Tuesday, April 12, 2016

What I'm Reading Now

I've been such a slow reader so far this year!

On average, I've been reading 65 books per year for the past three years -- but it seems I have little time for reading in 2016!

Since my last post about reading here on OGAG!, I only just recently finished those books. (They were mostly okay.)

This time around, I've got four books on the go. One of them is a beta read of an epic fantasy novel written by a friend of mine (but a different one than the one I was reading last time). The remaining three books are:

Star Trek: Deep Space Nine: Ascendance by David R George III

As I mentioned last time, I'm a huge Star Trek nut. Ascendance continues the plot of Deep Space Nine past the end of the TV series. All of the Star Trek book series have continued on beyond the end of the TV series now, sometimes making drastic changes through collaborative efforts among the Trek authors, or crossing over or tying together different series. No one does it better than David R George III, though. He just gets Deep Space Nine like no one else does and his books are better than any of the shows and better than all the other books.

Tie Me Up! by Stephan Niederwieser

Niederwieser has written a few non-fiction books on gay sex that I've read. I like his casual style and to-the-point writing.

Tie Me Up! is about, well, tying people up. Like many erotica writers, I've got a few different pen names, tackling slightly different smut. It's really through sheer coincidence that all three of my pen names are tackling various forms of BDSM very soon! Some will be more hardcore BDSM than others and some will be more formal/strict about BDSM life than others. For one of my pen names, the BDSM will be as accurate as possible and involve a lot of rope work, so this book is helping me get the terms correct and helping me better understand the effects of bondage on the sub.

Now to find a nubile twink to practice this on...

Starting & Running a Small Business For Canadians All-in-One For Dummies

I'm partnering with a couple other people to create an e-publisher of M/M erotic romance and gay erotica. While a lot of people in the industry self-publish, there are also a lot that either find themselves unable to do it on their own or not wanting to be responsible for all the steps. Personally, I love the publishing process, perhaps even more than the writing process. I'm teaming up with a handful of excellent editors and a couple people with experience with graphics work -- and together we're working on creating a professional and comprehensive publishing company. It'll still be a few months before we're open for submissions, though.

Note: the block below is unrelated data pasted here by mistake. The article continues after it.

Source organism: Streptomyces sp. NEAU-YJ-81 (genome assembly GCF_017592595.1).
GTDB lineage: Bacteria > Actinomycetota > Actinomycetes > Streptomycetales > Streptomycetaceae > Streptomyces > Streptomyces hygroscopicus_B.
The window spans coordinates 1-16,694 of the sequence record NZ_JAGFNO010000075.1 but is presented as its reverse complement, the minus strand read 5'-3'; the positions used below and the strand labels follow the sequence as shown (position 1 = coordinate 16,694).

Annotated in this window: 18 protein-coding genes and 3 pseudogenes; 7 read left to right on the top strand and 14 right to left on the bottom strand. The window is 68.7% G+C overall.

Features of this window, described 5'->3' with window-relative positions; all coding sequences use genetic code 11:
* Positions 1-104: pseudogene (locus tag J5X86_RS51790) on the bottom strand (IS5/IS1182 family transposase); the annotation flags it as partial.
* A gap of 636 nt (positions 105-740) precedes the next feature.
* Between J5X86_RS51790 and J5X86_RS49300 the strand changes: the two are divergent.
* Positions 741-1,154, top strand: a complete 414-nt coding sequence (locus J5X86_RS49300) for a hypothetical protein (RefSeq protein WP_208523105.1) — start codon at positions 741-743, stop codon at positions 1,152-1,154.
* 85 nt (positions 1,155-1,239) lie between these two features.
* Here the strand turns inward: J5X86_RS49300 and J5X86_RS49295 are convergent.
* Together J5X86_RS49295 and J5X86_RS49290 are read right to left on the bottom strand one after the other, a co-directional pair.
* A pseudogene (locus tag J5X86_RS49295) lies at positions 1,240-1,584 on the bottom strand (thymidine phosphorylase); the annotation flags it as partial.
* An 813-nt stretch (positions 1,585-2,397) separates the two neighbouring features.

I'm somewhat envious of the ease of creating a limited liability corporation in the USA (based on what I've read in erotica forums). Up here in Canada, the process is both expensive and complicated, hence why I'm reading this manual. The company is currently in the hands of my lawyer, who is registering our company name and drafting our Articles of Incorporation. From there, there's a ton more paperwork and I'll have to hire an accountant to set up the financial system and complete more paperwork.

Two thirds of this 600-page book, which is how far I'm into it, is about setting up the business (and the remaining third is HR and marketing) and this still doesn't explain everything I need to know. This week I'm at a three-day business start-up workshop that I hope will explain the rest of it (or at least a little bit more).

So that's what I'm reading! After I finish these, I think I'll be diving into a bunch of sci-fi, so the next reading post might be a little less business-y. :)

Cameron D. James is a writer of gay erotica and M/M erotic romance; his latest release is Seduced by My Best Friend’s Dad (co-written with Sandra Claire). He lives in Canada, is always crushing on Starbucks baristas, and has two rescue cats. To learn more about Cameron, visit http://www.camerondjames.com.


  1. I know a few other people working on setting up small presses, but no others, as far as I know, in Canada. What my friend In Minnesota is doing seems quite complicated enough. I do wonder sometimes whether some folks just plunge into it without even finding out what the legal requirements are, and, if so, what happens if they get into trouble.

    1. My thoughts exactly -- just setting up an incorporated business (regardless of what industry) is difficult enough! If I was impatient, I could've just jumped into it and promised myself to figure out the details later, which would be a huge mistake!

  2. I'm very surprised that incorporation is so much more complex in Canada. Anyway, I applaud your business-like approach. I've seen many small publishers fail over the years due to a lack of professionalism. You can't succeed on passion alone.

  3. I wonder whether incorporation is more complex in Canada, or whether it's always byzantine in every country, but some newbies don't realize that until they're neck-deep. I'm impressed, Cameron. My partner Mirtha has recently studied accounting for small businesses and non-profit organizations, and she loves it (something I didn't know about her when we first got together in 1989 - one more sign that every relationship is an adventure). She's been taking a non-credit class on running a small business in the evenings, and she already has a project in mind that she plans to implement after she retires from her current job. You might want to compare notes with her. You could reach her through me. (She prob. wouldn't respond to a message from an unidentified male.)

  4. Good luck with all these endeavours! I hope you find a great practice partner for the rope, and that your small press goes well. :)


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